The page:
New boogeyman: Documentation packages

Jun 15, 2009 | George Fairbanks

In general I think the work done by the SEI is valuable and an asset to our field. My main concern is that the nature of projects they tend to be involved with is different than the ones I see. My guess is that they help out on the development of more tanks, electrical grids, and avionics systems than I do. I tend to see business systems (IT, banking) and web applications. The good news is that despite these differences I think we are describing different parts of the elephant rather than describing different animals.

When I started my book I had a boogeyman in mind: the chief architect.

My concern originates in the conflation of the activity of software architecture with the organizational role of an architect. It is easy to overlap these ideas when you are working on the largest scale projects because there will almost always be a chief architect and probably several other sub-system architects. On smaller projects, however, it is my belief that having a designated architect may be the wrong choice, and instead the entire team of developers should be skilled in the activity of architecting. Conflating the role with the activity has another negative side effect: developers who disdain architects, perhaps because of a bad experience from a former job, may reject the activity of architecting due to their dislike for architects.

But now on to the new boogeyman: the documentation package. This too is a good idea from the SEI that has taken an unfortunate turn. A documentation package is a relatively complete description of an architecture from many standpoints (views). It is described in the book Documenting Software Architectures (disclaimer: I helped out the many authors a bit on one of the chapters for the upcoming 2nd edition, and my advisor is one of the authors). A documentation package is also a very expensive artifact to build. My belief is that a documentation package is something you may choose to build rather than a normal step in building a system, which is a conclusion you might draw from the book. Again the SEI experience with very large systems may be causing the conflation, since if I were building a $1B system then I’d be building a documentation package for its architecture. However, most systems do not (yet) cost $1B, and most teams should not be building a documentation package.

A team may choose to build a documentation package if its quality attributes are particularly tricky to achieve, or if there are many subteams that must interact via the mechanisms and constraints laid out in the architecture. But if these conditions, or similar, are not present then a team is probably better off sketching out some of the trickiest designs and views on a whiteboard and communicating the architecture verbally, or perhaps with a minimal documentation package.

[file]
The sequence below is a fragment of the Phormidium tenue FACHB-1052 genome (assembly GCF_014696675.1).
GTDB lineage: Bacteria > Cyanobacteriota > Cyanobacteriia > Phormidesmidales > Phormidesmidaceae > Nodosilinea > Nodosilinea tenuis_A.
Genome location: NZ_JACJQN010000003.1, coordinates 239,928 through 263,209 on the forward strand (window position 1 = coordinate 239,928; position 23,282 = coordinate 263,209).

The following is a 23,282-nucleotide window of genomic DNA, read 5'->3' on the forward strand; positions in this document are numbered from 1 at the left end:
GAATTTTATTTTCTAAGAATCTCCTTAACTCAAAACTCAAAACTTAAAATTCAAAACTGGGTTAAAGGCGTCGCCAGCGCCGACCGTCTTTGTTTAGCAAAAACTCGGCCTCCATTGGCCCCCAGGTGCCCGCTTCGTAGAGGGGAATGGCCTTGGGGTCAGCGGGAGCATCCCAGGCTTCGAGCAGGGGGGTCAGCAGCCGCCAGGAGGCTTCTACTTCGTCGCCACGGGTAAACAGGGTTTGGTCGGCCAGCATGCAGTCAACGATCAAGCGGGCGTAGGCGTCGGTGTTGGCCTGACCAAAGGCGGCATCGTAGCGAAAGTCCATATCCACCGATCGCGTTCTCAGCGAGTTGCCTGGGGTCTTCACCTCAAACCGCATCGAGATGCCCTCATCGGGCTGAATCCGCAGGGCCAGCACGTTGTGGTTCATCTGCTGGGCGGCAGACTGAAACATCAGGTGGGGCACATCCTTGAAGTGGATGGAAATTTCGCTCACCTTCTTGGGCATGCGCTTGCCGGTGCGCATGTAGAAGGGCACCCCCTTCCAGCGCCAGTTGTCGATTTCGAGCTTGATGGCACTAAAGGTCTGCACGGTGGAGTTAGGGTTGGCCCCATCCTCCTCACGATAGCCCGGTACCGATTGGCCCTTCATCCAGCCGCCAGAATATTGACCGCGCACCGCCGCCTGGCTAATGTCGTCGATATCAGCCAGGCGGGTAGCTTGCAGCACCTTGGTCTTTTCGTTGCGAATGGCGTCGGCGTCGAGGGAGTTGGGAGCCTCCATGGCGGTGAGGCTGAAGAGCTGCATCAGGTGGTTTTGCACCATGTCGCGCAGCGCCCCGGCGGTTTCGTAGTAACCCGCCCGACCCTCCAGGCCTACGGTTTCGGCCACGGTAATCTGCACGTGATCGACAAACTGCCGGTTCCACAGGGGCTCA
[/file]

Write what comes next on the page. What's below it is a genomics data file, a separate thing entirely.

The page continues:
Let’s return to the idea that the SEI authors are describing the same elephant, namely the same essential principles of software architecture and engineering. The elements of a documentation package, such as modules, invariants, patterns/styles, components, and connectors, are an excellent set of elements for describing a large or small system. It is not the case that we need a different vocabulary for large, medium, and small systems. Instead, our documentation choices are different. Larger projects are going to be higher ceremony, larger bureaucracy affairs because of the need to coordinate engineering teams. Smaller projects should strive to keep bureaucracy low, which means documenting “just enough” architecture, or perhaps documenting none of it. (Note: our set of architecture abstractions is not yet perfect, as noted in the posting on What is still hard about software architecture).

I have a feeling that if my friends at the SEI were to read this that they’d be in general agreement and would go back and look for places in their writing that could have caused me to believe that these ideas were not distinct.

So if a team does not document anything, can it be architecting? Absolutely. Two developers discussing the pros and cons of using a 3-tier design vs. a 2-tier design are architecting. Choosing a language with garbage collection is a relatively low-level architecture decision (as is the converse, choosing to manually manage memory in order to get more control over latency). The activity of architecting is the engineering that goes into the design, not putting documents into a binder.

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George Fairbanks is a software developer, designer, and architect living in New York city

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